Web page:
Why are tribals from Jammu and Kashmir protesting inclusion of Paharis in ST list?

Gujjar and Bakarwal communities during their Kupwara-to-Kathua march. | Photo courtesy: Tribune

Members of the Gujjar Bakarwal community in Jammu and Kashmir are on a protest march from Kupwara to Jammu against the government of India’s proposal to include Pahari people into the ST category. 

Afnan Habib | TwoCircles.net 

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SRINAGAR (JAMMU AND KASHMIR) — Scores of Gujjar and Bakerwal people in Jammu and Kashmir are currently on a protest march on foot in the Union Territory against the government of India’s decision to include non-Scheduled Tribe (ST) people into the ST category. Gujjars and Bakerwals are the ethnic tribals of the region and fall into the ST category. 

The march, organised by the Gujjar Bakarwal Joint Action Committee (GBJAC), started in Kupwara on November 4 and is aimed to cross several districts of the UT and raise awareness among the nomadic people about the repercussions of the move. The march will end in Kathua, Jammu. 

A primary organization for ST communities in J&K, All Jammu and Kashmir Gujjar Bakerwal Co-ordination Committee (AJKGBCC), has urged the ST communities to “display black flags on their homes, wear black badges, and post images and videos on social media.”

“To register our protest against the move of the government to grant ST status to Pahari-speaking people, who belong to upper castes of society, a boycott call was announced on November 10 by All J&K Gujjar Bakerwal Co-ordination Committee (AJKGBCC),” Anwar Chowdhary, its convener, said during a press conference at Jammu.

Why are Gujjar-Bakerwals angry?
The centre’s decision to grant ST status to Paharis, and other groups like the “Paddari tribe,” “Kolis,” and “Gadda Brahmans” has drawn the ire of the Gujjar-Bakerwal community, who are the third largest ethnic group in Jammu Kashmir, after Kashmiris and Dogras. The tribal group’s contention is that the inclusion of these groups into the ST category is not justified as “these groups don’t fit the criteria to fall into the ST category and upper castes can’t be tribals.” They contend that opportunities for education and employment may be lost due to the inclusion of Paharis and other castes in the ST category. They fear that if Paharis are given the ST status, they will have to compete for jobs, scholarships, and other benefits under the category that was previously their domain.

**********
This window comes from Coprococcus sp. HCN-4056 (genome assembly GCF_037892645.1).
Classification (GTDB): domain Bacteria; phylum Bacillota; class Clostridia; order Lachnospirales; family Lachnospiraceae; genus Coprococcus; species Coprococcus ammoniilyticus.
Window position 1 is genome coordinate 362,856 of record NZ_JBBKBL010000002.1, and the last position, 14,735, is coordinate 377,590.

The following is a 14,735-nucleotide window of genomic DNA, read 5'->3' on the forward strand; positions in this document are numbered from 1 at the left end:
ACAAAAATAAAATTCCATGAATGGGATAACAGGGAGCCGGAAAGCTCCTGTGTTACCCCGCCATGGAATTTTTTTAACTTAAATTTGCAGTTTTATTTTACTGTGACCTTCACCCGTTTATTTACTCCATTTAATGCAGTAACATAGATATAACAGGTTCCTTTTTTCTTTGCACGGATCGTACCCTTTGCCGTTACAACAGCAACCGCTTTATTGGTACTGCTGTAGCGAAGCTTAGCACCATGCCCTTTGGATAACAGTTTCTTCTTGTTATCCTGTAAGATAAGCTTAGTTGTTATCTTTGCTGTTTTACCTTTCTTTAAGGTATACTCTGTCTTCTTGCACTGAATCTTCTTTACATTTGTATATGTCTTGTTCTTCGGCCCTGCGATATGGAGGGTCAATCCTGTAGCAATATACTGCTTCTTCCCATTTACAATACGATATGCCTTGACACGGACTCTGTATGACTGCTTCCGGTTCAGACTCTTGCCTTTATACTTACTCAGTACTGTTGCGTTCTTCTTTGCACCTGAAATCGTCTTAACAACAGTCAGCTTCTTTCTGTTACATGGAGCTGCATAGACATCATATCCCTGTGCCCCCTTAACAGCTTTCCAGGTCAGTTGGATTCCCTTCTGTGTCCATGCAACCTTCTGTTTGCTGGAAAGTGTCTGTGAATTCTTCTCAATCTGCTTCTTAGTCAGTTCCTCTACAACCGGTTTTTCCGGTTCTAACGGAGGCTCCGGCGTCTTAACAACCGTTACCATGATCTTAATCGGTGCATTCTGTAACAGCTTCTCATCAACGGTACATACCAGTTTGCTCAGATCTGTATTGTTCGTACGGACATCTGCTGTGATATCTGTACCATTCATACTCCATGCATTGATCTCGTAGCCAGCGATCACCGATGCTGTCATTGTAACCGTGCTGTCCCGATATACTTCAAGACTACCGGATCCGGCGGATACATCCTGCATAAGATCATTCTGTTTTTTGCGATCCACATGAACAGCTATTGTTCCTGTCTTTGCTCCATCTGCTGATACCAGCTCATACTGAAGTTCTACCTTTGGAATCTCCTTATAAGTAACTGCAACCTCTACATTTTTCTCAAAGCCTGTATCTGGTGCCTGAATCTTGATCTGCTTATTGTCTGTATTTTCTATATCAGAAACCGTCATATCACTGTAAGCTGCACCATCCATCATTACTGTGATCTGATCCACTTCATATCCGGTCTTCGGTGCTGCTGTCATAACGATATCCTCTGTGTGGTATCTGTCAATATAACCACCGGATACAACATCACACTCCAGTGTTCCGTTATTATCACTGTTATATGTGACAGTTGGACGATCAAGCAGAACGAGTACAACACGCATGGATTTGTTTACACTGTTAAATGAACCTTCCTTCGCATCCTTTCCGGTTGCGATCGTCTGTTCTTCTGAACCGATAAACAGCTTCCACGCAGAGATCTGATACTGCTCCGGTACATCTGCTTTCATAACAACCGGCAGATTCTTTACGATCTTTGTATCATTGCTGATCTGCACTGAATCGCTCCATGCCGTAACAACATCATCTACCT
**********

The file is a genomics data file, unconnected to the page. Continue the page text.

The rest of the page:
The Pahari ethnic group, a linguistic minority in J&K that includes both Hindus and Muslims, was approved for incorporation on the ST list along with the “Paddari tribe,” “Kolis,” and “Gadda Brahmans” by the National Commission for Scheduled Tribes (NCST). The Commission for Socially and Educationally Backward Classes, led by Justice GD Sharma (retd), had recommended reservation to Pahari, Paddari and Koli as well as Gadda Brahman. With a population of nearly 11 lakh, Paharis mainly reside in the Pir Panjal region, which includes the districts of Poonch, Rajouri and Reasi. 

Union Home Minister Amit Shah, during a rally in Rajouri last month, announced the plan to grant the ST status to the Pahari community. Shah’s rallies in the Rajouri and Baramulla districts of J&K UT saw massive attendance of people from t the Pahari community. His announcement was welcomed by the Pahari community but infuriated the Gujjars. Interestingly, nine seats were reserved for the STs for the first time by the Delimitation Commission earlier this year. 

‘March to defend rights of tribals’
To protest against the move, on November 4 several Gujjar leaders and activists started a 500-kilometre protest march on foot from Kupwara, planning to visit all 20 districts of Jammu and Kashmir. The march, aimed at defending the rights of the tribals of Jammu and Kashmir, has entered its 13th day and will end at Lakhanpur in Kathua District. They are visiting tribal communities to warn locals about the inclusion of upper castes in scheduled tribes and how this will affect their future.

Talking to TwoCircles.net, Haji Mohammad Yousaf, Chairman of the Gujjar Bakerwal Joint Action Committee (GBJAC), said that the communities that are being included do not fulfil the criteria to be listed under the ST. “The Gujjar-Bakarwals are out on the roads right now. We were granted the 10% quota because of our nomadic lifestyle and the subpar amenities. It is intolerable that the government is now including members of the upper castes in it,” Yousaf said. 

While denouncing the GD Sharma Commission report, Talib Hussain, a youth leader and the chief spokesperson of the GBJAC told TwoCircles.net that “the government’s decision to include the upper classes in the ST list for political benefits is unacceptable.” 

Demanding the reconstitution of the Jammu and Kashmir Backward Commission and the proper implementation of the Forest Rights Act in J&K, Hussian said that tribals were already facing an identity crisis across the country. “Now, including communities such as ‘Gadda Brahmans,’ ‘Kolis,’ and ‘Paddari Rajputs’ under the ST list has added to their insecurities,” he said.  

With a population of over 16 lakh, Gujjar and Bakerwals have influence in several Assembly and Lok Sabha constituencies. With the centre wooing Paharis and other communities by including them in the ST list, Gujjar leaders contend that by doing this they (Centre) will lose the support of a large number of Gujjar-Bakerwals. 

Guftar Choudhary, one of the leaders heading the ‘Tribals Bachao March’ was quoted by The Tribune as saying, “Gujjars and Bakarwals are over 16 lakh in number in J&K. If the Central Government believes it will get the support of other communities, it should keep in mind that only 2-3 lakh voters are being targeted. They will lose the support of Gujjars and Bakarwals.”

Afnan Habib is a freelance journalist based in Srinagar, Jammu and Kashmir. He tweets @afnanhabib_